CMIS Focus eMagazine – Addressing copper theft to combat urban blight
Robert Klein, CEO of Safeguard Properties, contributed an article to the CMIS (Coalition for Mortgage Industry Solutions) Focus emagazine about theft prevention in vacant properties.
Addressing copper theft to combat urban blight
By Robert Klein, CEO Safeguard Properties
Across the country, in cities large and small, our company has witnessed what newspapers and police blotters have reported — significant increases in metal theft from vacant properties, with copper as a prime target.
The rise in thefts is fueled by scrap metal prices that have doubled and even tripled in some markets during the past three years because of growing demand.
The opportunity to make money stealing and selling scrap metals has been so compelling that thieves have risked death, serious injury and jail time to strip metals from city streets, cemeteries, new construction sites and, where it impacts our industry the most, vacant homes.
Metal thefts not only are dangerous for criminals, they create serious hazards for entire neighborhoods when thieves break working water and gas lines and cut live electrical wires to reach copper components.
Theft of copper and other metals in vacant houses contributes significantly to urban blight. While metals stripped from one home in less than an hour can bring hundreds of dollars through a scrap dealer, the cost to repair the damages left behind can run into the thousands.
Especially in struggling neighborhoods, when homes are stripped of their metals, they are also stripped of any value after thieves tear up floors and punch man-sized holes into walls to gain access to copper pipes. Stolen plumbing often causes severe water and flood damage, and the theft of electrical wiring increases the risk of fire.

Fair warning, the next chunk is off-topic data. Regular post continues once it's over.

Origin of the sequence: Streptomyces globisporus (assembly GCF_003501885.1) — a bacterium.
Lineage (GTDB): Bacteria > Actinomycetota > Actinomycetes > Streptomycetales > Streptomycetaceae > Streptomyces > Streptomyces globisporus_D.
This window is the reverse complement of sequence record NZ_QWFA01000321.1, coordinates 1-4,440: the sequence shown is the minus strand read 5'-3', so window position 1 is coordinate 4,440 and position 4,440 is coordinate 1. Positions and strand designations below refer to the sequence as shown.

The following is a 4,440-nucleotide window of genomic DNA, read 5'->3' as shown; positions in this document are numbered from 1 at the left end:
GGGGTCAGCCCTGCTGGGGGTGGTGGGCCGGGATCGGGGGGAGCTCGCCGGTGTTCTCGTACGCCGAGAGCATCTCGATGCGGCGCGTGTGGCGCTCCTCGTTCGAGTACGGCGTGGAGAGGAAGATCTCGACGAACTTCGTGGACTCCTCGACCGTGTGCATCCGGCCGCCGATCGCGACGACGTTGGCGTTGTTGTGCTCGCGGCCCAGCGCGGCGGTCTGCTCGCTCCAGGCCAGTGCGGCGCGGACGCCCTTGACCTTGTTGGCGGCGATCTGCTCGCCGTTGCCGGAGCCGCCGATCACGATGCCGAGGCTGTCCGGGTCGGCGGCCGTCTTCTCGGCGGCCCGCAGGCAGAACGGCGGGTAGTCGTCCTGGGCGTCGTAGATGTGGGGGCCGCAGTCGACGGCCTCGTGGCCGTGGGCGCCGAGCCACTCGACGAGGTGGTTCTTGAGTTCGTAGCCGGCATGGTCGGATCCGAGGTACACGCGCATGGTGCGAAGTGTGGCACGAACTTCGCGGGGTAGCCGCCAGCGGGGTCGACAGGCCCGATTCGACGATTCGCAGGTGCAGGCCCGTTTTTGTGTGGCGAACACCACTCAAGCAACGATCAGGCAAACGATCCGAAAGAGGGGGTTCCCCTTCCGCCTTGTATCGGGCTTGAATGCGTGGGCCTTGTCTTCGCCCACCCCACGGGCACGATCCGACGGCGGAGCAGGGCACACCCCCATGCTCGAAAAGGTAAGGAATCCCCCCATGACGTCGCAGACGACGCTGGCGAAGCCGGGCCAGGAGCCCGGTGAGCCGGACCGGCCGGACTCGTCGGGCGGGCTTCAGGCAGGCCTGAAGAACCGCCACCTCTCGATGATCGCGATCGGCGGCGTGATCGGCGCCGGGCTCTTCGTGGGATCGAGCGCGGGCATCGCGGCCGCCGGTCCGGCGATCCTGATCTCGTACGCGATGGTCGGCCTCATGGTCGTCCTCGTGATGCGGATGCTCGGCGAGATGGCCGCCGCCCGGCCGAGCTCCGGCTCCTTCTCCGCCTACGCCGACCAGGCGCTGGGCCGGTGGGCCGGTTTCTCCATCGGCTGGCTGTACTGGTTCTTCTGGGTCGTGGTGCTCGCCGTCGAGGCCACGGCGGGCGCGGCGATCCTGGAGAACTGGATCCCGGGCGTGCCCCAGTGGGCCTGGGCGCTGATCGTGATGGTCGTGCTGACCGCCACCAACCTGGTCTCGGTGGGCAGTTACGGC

In fact, metal-stripped properties often end up with negative value because demolition costs can range from $5,000 to $10,000, depending on the market and the size and condition of the property. Many property owners simply abandon these homes, leaving neighbors and cities to deal with the resulting nuisance and eyesore.
Deterring thieves and protecting properties
Cities, neighborhood groups and the mortgage industry have tried many ways to deter metal thieves because of the devastation they leave behind. Increasingly, cities and states have begun to consider and enact legislation requiring scrap dealers to obtain proof of ownership for certain high-theft metal items, and to increase their record-keeping and reporting.
Community and block organizations have strengthened neighborhood watch groups and stepped up efforts to educate neighbors and encourage them to be more vigilant in watching for and quickly reporting suspicious behavior at vacant homes in their neighborhoods.
Likewise, the mortgage and field services industries have routinely taken steps to deter metal thieves and better protect properties from the devastating damages they wreak.
First and most obvious, the simple fact that lenders and servicers utilize field service companies to inspect, maintain and secure vacant properties is a strong deterrent. Thieves are less likely to target properties that appear to receive regular attention, and that have been secured by field service professionals.
Field servicers are always seeking better ways to secure and protect properties on behalf of their clients. For example, Safeguard Properties recently announced a Good Neighbor Door Hanger program to combat thefts and other problems at vacant properties under management.
Under this program, once a property has been secured, in addition to placing a sticker on the front door of the property with emergency contact information, as is standard in the industry, Safeguard will visit neighbors to let them know that the company is managing the property. A door hanger with 24-hour emergency contact information is provided so neighbors can alert Safeguard if an issue arises. It is hoped that this program will encourage neighbors to be more vigilant in watching vacant properties and providing an early alert to report suspicious activities and deter thefts and vandalism.
One of the best ways to protect a vacant property is to give the appearance that it is occupied. While plywood boarding placed over doors and windows that have been breached is effective in keeping properties secure, it is not aesthetically appealing and makes it more obvious that a property is vacant.